Sunday, June 6, 2010

Forbes' list of "Best-Ever" Advertising Taglines reminds us of how good we can be.

This is a quickie. While we're surrounded every day by advertising that is total garbage - derivative, immature, me-too and totally forgettable, the list of "Best Ever" Advertising Taglines compiled recently by Forbes is a good reminder of how effective, and enduring, the industry's best taglines can be. It's every copywriter's dream to create one of these. And rightfully so. Taglines become part of our lives.

Thursday, June 3, 2010

Dropping Mercury is the latest smart move by Ford.

After 71 years of “cruising up and down this road” the latest domestic automotive brand to be phased out is Mercury, the step-up from Ford, or step-down from Lincoln, depending on which end of the market you’re coming from. It occurs to me that the two Mercury cars I have owned, built in the same decade, represented the best and the nearly worst of that marque. My brother’s first car was a 1967 Mercury Cougar. My first car was a 1970 Cougar XR7. Pure muscle, with a little personal luxury thrown in. Its high-compression 351 Cleveland engine produced 300 horses right out of the factory, so it did not disappoint when the right foot was lowered. On the other hand, my 1978 Cougar XR7 was a typical late-seventies Detroit product. Although it was one of the nicest looking cars of the disco era, especially with a set of aftermarket wire basket wheels, it was a product poorly built by a company that clearly let the bean counters have their way. I still have some of the repair bills. In later years, the innovation vanished, the image as a personal luxury brand was forgotten and Mercury became the stepchild of Lincoln.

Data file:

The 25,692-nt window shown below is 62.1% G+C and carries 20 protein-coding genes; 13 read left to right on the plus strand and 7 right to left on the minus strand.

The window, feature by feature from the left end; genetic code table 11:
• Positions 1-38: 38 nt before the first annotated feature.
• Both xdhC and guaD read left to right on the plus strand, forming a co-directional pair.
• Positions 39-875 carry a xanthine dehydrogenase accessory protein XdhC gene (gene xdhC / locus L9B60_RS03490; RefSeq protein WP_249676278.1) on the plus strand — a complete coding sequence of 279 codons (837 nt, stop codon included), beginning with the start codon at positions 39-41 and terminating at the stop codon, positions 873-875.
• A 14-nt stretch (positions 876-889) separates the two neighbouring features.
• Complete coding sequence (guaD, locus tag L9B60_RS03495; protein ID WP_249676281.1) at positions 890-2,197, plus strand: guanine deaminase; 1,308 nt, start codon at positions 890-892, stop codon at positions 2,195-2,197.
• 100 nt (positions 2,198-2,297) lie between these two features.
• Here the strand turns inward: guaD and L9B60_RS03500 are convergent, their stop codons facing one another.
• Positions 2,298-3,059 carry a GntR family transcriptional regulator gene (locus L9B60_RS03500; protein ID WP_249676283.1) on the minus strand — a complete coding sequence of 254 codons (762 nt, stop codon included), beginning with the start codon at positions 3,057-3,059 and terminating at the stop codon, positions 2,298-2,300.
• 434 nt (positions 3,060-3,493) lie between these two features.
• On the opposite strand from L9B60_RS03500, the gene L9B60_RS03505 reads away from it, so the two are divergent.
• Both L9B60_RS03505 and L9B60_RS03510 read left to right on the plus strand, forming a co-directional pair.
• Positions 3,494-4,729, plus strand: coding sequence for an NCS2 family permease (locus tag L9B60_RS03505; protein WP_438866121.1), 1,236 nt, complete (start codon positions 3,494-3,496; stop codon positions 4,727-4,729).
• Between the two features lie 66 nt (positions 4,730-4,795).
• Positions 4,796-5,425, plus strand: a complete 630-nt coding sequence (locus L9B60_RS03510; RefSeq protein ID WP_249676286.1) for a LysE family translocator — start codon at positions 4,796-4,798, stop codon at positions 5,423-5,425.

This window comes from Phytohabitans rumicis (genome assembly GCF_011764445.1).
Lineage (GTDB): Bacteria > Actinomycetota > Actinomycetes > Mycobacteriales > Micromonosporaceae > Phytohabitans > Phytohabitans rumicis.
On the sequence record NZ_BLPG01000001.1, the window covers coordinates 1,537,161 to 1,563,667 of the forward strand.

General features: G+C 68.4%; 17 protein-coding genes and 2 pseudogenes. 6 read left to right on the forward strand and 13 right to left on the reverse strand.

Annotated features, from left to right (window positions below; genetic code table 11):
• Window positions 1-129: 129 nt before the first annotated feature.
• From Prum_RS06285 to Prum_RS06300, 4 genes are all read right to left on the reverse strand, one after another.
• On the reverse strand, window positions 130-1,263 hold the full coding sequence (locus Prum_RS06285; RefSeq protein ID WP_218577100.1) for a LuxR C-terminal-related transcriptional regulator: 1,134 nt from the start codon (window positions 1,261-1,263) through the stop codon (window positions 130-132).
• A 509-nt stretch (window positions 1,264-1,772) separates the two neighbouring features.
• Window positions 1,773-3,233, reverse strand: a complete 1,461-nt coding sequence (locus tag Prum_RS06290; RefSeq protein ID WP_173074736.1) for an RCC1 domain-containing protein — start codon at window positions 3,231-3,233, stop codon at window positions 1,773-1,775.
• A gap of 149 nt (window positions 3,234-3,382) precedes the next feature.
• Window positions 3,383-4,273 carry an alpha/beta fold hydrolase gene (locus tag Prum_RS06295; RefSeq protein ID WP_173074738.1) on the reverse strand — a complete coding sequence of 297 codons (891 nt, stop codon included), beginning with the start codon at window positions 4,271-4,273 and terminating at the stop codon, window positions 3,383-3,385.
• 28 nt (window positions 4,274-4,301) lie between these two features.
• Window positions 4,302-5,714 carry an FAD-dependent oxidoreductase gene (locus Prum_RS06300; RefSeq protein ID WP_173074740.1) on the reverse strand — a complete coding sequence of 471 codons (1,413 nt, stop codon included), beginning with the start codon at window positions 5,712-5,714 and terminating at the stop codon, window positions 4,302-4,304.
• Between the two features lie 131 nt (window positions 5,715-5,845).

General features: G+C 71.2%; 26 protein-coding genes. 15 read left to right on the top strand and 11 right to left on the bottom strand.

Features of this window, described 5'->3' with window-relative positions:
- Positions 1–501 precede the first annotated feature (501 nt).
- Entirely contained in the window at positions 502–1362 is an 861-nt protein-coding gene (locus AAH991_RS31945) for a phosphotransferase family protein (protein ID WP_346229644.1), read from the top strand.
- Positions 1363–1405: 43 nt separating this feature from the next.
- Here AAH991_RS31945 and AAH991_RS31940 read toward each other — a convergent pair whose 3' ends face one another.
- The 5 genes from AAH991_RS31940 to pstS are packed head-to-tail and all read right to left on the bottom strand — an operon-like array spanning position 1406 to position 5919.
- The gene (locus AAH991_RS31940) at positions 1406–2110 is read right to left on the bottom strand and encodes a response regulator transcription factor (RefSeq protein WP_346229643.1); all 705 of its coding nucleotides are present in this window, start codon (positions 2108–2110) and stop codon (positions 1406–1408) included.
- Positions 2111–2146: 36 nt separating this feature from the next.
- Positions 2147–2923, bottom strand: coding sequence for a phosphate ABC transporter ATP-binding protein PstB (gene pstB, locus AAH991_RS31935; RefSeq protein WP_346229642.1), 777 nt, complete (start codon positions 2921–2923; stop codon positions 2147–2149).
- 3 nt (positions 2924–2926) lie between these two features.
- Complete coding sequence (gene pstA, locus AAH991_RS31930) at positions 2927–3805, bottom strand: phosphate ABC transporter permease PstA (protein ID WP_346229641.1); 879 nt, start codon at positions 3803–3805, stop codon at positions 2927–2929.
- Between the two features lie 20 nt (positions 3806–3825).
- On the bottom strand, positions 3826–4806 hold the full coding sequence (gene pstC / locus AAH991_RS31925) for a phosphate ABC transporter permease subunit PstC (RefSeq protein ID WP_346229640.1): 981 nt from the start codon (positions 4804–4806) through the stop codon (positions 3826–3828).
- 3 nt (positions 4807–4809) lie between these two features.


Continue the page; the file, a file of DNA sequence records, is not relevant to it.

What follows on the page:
In recent years, Ford has done a lot of things right. They are profitable and their quality seems to be up to snuff across the board. Problem with the Mercury brand, however, has been the lack of a clear brand personality. Since the “sign of the cat” days, Mercury cars have just seemed like differently-badged Fords. No distinction. No drama. And that “hockey stick” logo never made sense to anybody. For example, it doesn’t make sense to buy the Mercury Mariner when a nicely equipped Ford Escape SUV is such an attractive product. So it makes perfect sense for Ford to drop the Mercury brand. They will no doubt make the higher-end Ford cars a little classier, and make the Lincolns more appealing. The Lincoln-Mercury dealers will be pissed off, but they will be realigned and live to sell cars another day. By dropping the line, Ford will increase efficiency and brand value, just the way Chrysler has done by dropping their Plymouth brand, and GM, of course, by dropping Oldsmobile, Saturn and Pontiac. As much as I hate to see Mercury go, I have to admit this consolidation is a smart move.